http://www.time.com/time/magazine/ar...857253,00.html
That article is WAAAAY out of date. It was published in 1952! Stonehenge is a continuously changing complex of monuments. The dating sequence has been reassessed continually, with the most recent being published in Antiquity, March 2009. And they've added a new stone circle and some hedges since then. The original bluestone circle in what are known as the Aubrey Holes, now considered Stage 1, is dated at about 3000 cal BC.

Last edited by lynne-42; 03-08-2010 at 07:09 PM..
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  #23  
Old 03-08-2010, 08:29 PM
John Mace John Mace is offline
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Originally Posted by Kimstu View Post
Huh? Are you saying prehistoric humans didn't practice nomadism and migration to relieve population pressures? That's news to me.

Sure, some early humans starved due to population pressures, but some simply picked up and moved elsewhere when the home turf got too crowded. In fact, AIUI, this phenomenon is how humans became a global species in the first place.
That was my first reaction, except that "lived" can mean "lived as nomads until the the available area filled up beyond the carrying capacity". Of course, humans have an ability to adapt quickly to differing climates that few, if any, large mammals do.
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Old 03-08-2010, 10:13 PM
AHunter3 AHunter3 is online now
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The most thorougly accessible tome that sheds good light on the OP's question is Guns, Germs and Steel by Jared Diamond.

It has a surprising amount of congruence with the theories of agrarian patriarchy I was taught in feminist theory, but be that as it may, Diamond has no axe to grind, or at least none discernable to anyone who didn't come in believing that different races of people were intrinsically superior or inferior to others.

He's extremely readable (you don't need to be an anthropologist or archeologist to follow, and frankly I found it to be one of those "can't put it down" books, which is a wee bit rare among anthro theory tomes)

If you haven't read GG & S, do so.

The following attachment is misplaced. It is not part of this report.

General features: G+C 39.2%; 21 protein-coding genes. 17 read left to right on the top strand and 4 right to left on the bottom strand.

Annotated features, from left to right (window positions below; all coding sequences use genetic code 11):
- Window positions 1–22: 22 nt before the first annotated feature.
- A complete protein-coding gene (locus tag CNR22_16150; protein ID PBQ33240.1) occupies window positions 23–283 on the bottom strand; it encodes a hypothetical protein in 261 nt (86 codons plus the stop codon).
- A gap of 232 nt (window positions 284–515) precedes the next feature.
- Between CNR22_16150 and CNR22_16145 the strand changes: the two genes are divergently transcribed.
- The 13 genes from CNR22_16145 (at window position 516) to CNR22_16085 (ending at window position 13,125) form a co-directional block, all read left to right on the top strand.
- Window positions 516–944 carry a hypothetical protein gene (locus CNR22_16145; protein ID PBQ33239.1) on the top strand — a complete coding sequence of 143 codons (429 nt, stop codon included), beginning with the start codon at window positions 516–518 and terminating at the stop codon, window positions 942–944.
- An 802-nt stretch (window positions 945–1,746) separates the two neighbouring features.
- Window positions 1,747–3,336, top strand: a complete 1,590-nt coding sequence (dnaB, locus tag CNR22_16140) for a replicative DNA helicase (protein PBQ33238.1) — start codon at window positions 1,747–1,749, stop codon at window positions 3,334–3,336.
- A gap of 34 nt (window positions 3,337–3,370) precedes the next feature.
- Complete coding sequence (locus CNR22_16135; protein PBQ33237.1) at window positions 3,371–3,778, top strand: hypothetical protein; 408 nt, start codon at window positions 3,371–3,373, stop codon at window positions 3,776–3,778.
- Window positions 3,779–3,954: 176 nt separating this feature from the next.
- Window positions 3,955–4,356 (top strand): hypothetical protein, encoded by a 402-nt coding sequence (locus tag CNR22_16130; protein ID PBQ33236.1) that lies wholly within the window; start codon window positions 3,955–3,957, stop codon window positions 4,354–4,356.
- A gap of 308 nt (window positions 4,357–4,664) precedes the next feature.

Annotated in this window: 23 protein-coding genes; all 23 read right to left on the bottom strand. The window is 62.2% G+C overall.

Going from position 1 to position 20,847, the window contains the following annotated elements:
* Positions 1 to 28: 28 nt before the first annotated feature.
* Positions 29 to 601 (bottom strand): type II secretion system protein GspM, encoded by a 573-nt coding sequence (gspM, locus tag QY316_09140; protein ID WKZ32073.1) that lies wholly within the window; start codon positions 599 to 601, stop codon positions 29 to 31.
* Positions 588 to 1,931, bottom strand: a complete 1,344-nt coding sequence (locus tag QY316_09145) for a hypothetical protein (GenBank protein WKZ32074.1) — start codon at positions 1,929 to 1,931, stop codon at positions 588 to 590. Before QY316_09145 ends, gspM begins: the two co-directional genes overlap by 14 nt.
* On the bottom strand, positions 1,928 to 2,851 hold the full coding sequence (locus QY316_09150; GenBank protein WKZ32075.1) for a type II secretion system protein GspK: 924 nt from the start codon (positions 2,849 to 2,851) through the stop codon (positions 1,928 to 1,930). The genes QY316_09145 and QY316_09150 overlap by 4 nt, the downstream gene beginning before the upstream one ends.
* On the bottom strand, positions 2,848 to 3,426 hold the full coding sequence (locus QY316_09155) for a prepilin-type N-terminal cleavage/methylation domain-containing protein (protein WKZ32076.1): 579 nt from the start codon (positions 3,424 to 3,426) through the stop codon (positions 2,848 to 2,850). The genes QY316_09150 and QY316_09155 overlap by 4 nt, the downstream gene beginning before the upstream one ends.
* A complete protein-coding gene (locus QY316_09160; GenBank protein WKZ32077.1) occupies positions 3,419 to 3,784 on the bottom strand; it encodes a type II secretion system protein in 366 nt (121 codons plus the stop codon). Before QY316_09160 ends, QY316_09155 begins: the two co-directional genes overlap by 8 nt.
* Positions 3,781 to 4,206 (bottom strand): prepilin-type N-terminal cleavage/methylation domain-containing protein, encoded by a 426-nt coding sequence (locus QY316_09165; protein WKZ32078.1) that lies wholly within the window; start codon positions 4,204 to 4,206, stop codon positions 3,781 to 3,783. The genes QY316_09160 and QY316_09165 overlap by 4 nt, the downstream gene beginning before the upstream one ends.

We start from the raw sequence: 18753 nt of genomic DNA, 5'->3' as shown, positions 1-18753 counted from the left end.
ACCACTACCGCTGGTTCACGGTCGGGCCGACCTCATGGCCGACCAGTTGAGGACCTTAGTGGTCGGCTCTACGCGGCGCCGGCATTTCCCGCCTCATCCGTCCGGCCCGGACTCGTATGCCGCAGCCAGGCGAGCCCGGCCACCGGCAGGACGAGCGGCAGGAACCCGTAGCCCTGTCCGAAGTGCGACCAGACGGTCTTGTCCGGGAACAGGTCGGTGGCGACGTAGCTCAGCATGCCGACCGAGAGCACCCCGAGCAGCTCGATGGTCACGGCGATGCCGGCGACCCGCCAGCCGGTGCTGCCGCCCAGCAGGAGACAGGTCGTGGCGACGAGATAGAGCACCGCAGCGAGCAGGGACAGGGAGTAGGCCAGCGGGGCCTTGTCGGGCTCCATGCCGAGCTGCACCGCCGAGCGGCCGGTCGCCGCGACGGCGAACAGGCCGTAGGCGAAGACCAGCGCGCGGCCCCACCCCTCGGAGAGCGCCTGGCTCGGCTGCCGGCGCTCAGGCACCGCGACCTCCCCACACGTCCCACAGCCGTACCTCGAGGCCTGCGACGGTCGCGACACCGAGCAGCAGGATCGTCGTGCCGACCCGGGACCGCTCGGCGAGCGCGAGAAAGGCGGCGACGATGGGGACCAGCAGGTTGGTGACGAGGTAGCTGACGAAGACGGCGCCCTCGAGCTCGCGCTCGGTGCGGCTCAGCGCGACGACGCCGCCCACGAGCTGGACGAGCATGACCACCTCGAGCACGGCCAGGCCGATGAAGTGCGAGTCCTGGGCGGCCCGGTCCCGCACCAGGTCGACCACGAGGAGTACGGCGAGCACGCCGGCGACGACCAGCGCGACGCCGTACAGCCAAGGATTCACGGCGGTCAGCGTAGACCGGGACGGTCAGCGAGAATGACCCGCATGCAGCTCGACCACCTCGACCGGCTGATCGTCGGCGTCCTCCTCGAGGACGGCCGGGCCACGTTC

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  #25  
Old 03-08-2010, 10:52 PM
Kimstu Kimstu is offline
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Originally Posted by John Mace
That was my first reaction, except that "lived" can mean "lived as nomads until the the available area filled up beyond the carrying capacity".
True, but AFAIK such conditions in prehistoric societies also seem to have sparked reappraisals of what qualified as "available area".

When the population pressure really starts to bear down, all of a sudden crossing that deadly desert or that inaccessible mountain pass or that interminable ocean starts to look like not such a crazy idea after all.

And that, kiddos, is how prehistoric humans ended up all over the freaking world from Madagascar to the Bering Sea to Tierra del Fuego. Have you ever watched the "Journey of Mankind" applet? I don't know quite how chronologically accurate it is but it sure is cool to see.
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  #26  
Old 03-09-2010, 01:36 AM
Wendell Wagner Wendell Wagner is offline
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Incidentally, Guns, Germs, and Steel is practically part of the SDMB required reading list since it's mentioned so often on the board.
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  #27  
Old 03-09-2010, 01:47 AM
Walther Ego Walther Ego is offline
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Hunter-fisher's life sure is easier than farmer's. When the farmer goes to shovel shit to his fields, the hunter takes his bow and goes to the woods for a walk. And if he gets a moose he doesn't need to walk for days unless he wants to. But cereals are easy to store, so if after 10 years of happy meat eating, the year with absolutely no game comes around, he'll have to go begging to the farm. This could be the reason for either spread of agriculture or how it got started